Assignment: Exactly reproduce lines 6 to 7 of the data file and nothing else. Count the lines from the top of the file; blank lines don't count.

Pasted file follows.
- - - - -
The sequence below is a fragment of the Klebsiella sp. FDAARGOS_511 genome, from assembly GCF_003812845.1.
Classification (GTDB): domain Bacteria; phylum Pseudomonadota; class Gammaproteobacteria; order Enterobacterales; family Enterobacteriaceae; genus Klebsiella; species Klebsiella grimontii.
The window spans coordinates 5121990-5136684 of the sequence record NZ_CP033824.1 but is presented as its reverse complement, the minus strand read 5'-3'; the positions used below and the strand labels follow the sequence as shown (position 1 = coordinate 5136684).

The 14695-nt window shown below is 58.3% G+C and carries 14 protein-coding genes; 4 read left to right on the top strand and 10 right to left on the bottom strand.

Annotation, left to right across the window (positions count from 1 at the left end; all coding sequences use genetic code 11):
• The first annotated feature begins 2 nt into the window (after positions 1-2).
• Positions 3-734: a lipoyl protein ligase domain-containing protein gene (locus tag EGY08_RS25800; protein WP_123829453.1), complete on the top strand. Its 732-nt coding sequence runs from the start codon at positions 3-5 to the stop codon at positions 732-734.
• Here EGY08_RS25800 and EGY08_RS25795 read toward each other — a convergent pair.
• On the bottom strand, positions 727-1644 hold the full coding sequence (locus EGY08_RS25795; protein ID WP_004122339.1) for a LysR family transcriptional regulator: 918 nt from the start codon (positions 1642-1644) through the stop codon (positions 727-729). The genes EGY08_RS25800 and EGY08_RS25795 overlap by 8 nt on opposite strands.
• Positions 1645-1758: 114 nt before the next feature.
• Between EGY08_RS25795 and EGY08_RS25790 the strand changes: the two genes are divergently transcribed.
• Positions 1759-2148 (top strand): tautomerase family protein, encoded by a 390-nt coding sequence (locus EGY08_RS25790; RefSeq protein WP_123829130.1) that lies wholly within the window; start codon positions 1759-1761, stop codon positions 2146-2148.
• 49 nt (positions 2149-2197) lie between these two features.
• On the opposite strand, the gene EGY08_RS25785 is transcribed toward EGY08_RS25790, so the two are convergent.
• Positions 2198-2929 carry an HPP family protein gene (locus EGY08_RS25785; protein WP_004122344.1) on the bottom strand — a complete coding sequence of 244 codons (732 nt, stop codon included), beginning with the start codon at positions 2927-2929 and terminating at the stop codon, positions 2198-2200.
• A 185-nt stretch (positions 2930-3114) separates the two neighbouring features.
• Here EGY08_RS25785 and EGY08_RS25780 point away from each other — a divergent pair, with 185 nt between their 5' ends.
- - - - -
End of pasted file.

• The first annotated feature begins 2 nt into the window (after positions 1-2).
• Positions 3-734: a lipoyl protein ligase domain-containing protein gene (locus tag EGY08_RS25800; protein WP_123829453.1), complete on the top strand. Its 732-nt coding sequence runs from the start codon at positions 3-5 to the stop codon at positions 732-734.